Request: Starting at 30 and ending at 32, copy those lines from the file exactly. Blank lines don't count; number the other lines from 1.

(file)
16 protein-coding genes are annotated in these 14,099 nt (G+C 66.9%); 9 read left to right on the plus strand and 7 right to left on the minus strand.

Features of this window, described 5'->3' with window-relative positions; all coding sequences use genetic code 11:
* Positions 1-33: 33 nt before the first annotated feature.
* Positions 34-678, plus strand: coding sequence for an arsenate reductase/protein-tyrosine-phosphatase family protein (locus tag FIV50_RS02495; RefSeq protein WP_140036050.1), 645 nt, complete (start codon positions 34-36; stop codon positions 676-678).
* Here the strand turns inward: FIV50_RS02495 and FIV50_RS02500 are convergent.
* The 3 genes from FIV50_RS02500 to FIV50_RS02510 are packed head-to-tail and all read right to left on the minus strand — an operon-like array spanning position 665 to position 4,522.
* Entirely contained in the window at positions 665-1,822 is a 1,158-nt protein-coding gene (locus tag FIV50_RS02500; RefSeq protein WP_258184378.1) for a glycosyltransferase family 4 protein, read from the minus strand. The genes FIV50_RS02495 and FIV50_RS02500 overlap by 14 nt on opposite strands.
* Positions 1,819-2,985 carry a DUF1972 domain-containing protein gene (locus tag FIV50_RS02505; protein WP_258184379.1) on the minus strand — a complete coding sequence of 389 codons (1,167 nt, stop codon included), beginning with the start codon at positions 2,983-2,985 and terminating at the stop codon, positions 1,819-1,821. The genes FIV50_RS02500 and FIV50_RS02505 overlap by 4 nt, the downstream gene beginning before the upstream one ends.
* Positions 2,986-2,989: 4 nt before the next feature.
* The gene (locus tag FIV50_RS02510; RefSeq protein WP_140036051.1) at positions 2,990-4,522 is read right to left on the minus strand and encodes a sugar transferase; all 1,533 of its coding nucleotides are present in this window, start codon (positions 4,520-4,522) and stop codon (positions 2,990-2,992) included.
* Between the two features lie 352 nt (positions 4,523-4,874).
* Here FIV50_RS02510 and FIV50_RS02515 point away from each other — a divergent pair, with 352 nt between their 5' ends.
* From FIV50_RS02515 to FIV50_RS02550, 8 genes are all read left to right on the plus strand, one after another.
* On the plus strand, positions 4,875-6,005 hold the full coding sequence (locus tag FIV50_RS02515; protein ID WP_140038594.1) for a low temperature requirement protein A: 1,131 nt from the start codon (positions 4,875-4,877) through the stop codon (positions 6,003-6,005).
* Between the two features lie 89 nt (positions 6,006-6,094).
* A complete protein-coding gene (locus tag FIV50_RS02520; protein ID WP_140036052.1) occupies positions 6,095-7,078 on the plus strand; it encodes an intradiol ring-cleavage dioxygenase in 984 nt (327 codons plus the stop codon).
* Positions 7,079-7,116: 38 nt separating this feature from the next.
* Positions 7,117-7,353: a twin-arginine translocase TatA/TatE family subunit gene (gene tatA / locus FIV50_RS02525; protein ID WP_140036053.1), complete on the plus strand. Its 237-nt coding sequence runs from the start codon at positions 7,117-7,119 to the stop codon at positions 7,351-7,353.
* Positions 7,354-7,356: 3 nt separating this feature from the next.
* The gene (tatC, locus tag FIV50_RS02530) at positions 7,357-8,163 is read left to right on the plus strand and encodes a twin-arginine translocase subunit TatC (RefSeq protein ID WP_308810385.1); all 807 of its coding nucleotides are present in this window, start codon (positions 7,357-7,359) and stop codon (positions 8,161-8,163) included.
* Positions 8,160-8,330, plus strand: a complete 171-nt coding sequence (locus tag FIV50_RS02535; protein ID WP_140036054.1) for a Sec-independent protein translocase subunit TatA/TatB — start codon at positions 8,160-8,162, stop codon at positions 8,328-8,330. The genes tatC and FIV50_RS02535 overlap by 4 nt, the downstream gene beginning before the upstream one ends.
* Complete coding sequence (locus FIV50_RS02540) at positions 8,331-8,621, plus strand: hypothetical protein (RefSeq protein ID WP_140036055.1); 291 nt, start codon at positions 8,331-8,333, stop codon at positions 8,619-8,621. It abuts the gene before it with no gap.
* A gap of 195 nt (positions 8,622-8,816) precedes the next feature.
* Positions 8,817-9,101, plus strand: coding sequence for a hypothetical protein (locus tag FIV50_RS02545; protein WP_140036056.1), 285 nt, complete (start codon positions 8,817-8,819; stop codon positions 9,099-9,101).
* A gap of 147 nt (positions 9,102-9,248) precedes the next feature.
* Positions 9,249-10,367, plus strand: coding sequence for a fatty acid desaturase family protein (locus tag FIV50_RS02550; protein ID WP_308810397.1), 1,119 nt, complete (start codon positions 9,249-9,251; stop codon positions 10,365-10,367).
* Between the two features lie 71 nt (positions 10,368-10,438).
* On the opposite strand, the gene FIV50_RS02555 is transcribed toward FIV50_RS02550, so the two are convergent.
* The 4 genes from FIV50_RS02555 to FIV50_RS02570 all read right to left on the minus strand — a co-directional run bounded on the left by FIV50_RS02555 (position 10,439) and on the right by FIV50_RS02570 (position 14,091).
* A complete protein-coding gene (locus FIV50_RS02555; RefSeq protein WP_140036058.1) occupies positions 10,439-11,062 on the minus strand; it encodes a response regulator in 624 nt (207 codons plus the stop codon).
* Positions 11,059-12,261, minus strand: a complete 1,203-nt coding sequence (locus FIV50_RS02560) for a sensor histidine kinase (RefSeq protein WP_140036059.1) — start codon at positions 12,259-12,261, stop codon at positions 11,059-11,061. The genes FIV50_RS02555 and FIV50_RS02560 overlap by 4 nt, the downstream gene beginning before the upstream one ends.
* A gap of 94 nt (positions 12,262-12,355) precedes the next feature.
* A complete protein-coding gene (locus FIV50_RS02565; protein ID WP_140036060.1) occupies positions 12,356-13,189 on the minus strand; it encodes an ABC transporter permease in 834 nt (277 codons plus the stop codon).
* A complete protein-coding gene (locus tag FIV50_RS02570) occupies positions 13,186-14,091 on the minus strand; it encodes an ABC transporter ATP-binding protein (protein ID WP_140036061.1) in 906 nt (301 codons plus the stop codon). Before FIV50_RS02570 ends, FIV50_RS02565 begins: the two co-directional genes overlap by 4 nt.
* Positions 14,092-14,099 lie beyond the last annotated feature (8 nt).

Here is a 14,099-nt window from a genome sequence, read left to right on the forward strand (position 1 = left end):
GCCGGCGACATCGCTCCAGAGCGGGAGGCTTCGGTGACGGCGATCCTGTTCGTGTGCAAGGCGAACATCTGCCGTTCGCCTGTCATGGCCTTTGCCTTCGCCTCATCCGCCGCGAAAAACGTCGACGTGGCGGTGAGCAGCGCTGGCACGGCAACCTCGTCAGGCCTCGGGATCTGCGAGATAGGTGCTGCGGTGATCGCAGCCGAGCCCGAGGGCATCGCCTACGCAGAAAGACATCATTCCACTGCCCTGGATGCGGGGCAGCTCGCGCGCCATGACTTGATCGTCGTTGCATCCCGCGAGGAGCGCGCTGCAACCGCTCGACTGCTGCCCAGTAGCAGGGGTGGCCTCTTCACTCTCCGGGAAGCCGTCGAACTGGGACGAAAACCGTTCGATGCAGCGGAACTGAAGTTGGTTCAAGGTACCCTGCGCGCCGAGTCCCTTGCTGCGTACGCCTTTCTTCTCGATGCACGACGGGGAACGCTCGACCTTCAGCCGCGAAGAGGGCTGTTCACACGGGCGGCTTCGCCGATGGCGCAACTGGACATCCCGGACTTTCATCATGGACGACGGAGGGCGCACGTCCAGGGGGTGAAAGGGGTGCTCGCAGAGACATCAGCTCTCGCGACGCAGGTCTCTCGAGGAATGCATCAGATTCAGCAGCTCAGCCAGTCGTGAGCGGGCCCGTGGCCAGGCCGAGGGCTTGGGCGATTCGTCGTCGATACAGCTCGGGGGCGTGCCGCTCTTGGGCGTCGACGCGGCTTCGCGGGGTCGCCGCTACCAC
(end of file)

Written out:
* A complete protein-coding gene (locus FIV50_RS02555; RefSeq protein WP_140036058.1) occupies positions 10,439-11,062 on the minus strand; it encodes a response regulator in 624 nt (207 codons plus the stop codon).
* Positions 11,059-12,261, minus strand: a complete 1,203-nt coding sequence (locus FIV50_RS02560) for a sensor histidine kinase (RefSeq protein WP_140036059.1) — start codon at positions 12,259-12,261, stop codon at positions 11,059-11,061. The genes FIV50_RS02555 and FIV50_RS02560 overlap by 4 nt, the downstream gene beginning before the upstream one ends.
* A gap of 94 nt (positions 12,262-12,355) precedes the next feature.